Rotavirus is a disease of the digestive tract caused by any one of three strains of rotavirus that causes acute gastroenteritis (vomiting and diarrhea) and eventually death if not treated. More...

Haemophilus Influenzae type b (Hib)

Haemophilus Influenzae type b (Hib) is a very serious bacterial illness that often affects children under 5 years old. The most common types of severe Hib disease are meningitis, pneumonia, bacteremia, and epiglottitis. Hib can cause lifelong disability and may be deadly. More...

Influenza (flu)

Influenza (flu) is a very serious, highly contagious viral infection of the respiratory tract (nose, throat, and lungs). More...

Pneumococcal Disease

Pneumococcal Disease is the most common cause of pneumonia, meningitis (inflammation of the coverings of the brain and spinal cord), bacteremia (bloodstream infection), ear infections and sinusitis (sinus infections) in children under 2 years of age. More...

Polio

Polio is a crippling and potentially deadly infectious disease caused by a virus that invades the brain and spinal cord and causing paralysis. It was one of the most dreaded childhood diseases of the 20th century with annual epidemics, primarily during the summer months. Before polio vaccines were available, polio outbreaks caused more than 15,000 cases of paralysis each year in the U.S. More...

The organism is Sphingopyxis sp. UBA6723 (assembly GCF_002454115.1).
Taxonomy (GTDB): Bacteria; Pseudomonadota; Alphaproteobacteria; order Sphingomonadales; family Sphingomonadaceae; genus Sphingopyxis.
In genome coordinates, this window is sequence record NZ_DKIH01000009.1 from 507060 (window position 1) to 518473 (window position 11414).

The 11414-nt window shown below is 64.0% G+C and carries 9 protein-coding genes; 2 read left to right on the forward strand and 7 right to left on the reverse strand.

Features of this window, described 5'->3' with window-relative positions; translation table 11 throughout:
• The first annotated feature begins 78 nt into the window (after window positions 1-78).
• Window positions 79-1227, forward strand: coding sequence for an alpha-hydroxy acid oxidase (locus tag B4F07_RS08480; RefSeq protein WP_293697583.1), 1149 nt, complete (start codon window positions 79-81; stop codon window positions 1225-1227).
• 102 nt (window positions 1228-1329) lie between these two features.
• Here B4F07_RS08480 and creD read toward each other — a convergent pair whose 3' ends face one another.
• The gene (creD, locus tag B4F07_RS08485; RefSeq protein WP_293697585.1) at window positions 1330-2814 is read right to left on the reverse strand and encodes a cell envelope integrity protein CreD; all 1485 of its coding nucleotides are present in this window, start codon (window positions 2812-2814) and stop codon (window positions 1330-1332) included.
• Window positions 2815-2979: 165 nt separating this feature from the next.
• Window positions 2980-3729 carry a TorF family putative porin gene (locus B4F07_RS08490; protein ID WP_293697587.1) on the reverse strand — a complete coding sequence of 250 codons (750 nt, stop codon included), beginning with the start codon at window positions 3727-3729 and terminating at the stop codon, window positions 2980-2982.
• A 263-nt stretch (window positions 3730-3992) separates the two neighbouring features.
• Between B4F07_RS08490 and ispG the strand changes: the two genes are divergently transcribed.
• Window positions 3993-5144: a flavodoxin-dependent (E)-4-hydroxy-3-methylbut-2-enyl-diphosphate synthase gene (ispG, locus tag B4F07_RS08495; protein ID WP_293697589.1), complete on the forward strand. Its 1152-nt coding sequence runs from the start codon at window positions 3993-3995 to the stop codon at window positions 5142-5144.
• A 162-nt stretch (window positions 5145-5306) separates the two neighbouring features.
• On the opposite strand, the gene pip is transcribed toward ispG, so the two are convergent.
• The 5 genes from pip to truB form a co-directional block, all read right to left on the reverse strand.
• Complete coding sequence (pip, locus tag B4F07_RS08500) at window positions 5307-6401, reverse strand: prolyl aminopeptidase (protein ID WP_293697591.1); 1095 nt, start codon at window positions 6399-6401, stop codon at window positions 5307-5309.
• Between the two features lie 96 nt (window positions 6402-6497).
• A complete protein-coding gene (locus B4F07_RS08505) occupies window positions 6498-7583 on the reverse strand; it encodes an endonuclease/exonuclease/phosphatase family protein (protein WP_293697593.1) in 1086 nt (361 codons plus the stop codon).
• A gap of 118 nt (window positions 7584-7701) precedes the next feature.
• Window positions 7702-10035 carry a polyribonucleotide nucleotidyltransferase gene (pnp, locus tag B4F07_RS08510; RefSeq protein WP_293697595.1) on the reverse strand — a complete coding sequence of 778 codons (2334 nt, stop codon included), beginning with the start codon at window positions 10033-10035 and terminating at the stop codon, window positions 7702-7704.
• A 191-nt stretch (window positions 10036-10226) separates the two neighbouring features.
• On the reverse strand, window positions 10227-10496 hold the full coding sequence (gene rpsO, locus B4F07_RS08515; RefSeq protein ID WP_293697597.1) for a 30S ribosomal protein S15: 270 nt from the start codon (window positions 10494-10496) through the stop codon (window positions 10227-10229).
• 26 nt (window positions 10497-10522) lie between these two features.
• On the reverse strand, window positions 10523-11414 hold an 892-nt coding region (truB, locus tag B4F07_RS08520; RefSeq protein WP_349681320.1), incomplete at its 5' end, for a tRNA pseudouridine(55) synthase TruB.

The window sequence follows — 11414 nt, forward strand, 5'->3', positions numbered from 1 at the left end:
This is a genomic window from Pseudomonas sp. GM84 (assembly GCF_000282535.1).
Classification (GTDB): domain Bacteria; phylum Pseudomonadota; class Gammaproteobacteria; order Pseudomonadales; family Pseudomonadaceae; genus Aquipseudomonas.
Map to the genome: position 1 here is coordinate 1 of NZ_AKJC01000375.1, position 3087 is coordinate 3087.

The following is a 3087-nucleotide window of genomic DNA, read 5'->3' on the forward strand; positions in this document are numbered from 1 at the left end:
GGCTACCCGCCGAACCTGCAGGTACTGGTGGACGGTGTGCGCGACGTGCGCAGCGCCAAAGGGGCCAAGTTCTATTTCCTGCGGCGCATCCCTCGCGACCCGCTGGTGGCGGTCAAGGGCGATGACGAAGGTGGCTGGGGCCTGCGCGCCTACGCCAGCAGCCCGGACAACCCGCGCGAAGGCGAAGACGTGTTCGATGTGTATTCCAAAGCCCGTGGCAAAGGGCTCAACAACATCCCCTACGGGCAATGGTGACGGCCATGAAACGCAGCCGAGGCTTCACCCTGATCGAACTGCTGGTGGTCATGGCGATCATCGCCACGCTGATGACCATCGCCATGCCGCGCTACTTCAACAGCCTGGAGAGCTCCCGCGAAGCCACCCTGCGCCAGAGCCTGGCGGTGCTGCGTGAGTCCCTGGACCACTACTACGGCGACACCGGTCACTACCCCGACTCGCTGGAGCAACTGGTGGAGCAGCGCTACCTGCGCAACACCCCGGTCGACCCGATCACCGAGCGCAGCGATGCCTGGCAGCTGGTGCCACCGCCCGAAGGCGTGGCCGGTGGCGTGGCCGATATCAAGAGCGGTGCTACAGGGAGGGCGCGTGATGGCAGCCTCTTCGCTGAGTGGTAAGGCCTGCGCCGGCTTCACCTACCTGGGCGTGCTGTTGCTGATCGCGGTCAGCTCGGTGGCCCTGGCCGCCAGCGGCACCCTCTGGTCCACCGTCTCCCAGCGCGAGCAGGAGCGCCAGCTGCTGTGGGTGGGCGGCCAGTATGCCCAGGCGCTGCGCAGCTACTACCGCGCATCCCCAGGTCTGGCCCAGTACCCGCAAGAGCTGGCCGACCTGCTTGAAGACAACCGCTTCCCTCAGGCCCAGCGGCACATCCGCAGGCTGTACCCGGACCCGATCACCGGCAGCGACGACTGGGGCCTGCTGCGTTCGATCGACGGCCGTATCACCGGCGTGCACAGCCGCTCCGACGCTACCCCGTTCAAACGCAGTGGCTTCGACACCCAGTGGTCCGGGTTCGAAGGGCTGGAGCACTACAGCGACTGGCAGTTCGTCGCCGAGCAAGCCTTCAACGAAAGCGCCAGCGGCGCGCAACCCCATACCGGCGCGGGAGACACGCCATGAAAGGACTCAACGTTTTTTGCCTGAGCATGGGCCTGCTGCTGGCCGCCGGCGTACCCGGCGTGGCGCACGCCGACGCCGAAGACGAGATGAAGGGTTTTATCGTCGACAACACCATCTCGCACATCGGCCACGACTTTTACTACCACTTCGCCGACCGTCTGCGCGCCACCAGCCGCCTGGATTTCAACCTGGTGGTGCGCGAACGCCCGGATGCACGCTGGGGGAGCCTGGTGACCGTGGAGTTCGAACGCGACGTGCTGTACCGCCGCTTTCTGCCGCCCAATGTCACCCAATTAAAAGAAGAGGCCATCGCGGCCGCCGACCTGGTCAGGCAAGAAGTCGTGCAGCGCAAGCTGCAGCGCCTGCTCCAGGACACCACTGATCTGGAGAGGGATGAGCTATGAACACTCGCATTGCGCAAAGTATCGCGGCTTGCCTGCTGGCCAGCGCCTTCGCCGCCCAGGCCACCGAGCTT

Hepatitis A

Hepatitis A is a viral disease that affects the liver. It can range in severity from a mild illness lasting a few weeks to a severe illness lasting several months. Hepatitis A is usually spread by contact with people who are infected or from contact with objects, food, water or drinks contaminated by the feces of an infected person, which can easily happen if someone doesn’t properly wash his or her hands after using the toilet More...

Human Papilomavirus (HPV)

Human Papillomavirus (HPV) causes approximately 17,000 cancers in women and about 9,000 cancers in men. Cervical cancer causes about 4,000 deaths in women each year in the U.S. HPV is so common that almost everyone will be infected with HPV at some point in their lives. Vaccination with the HPV vaccine could prevent most of these cancers. More...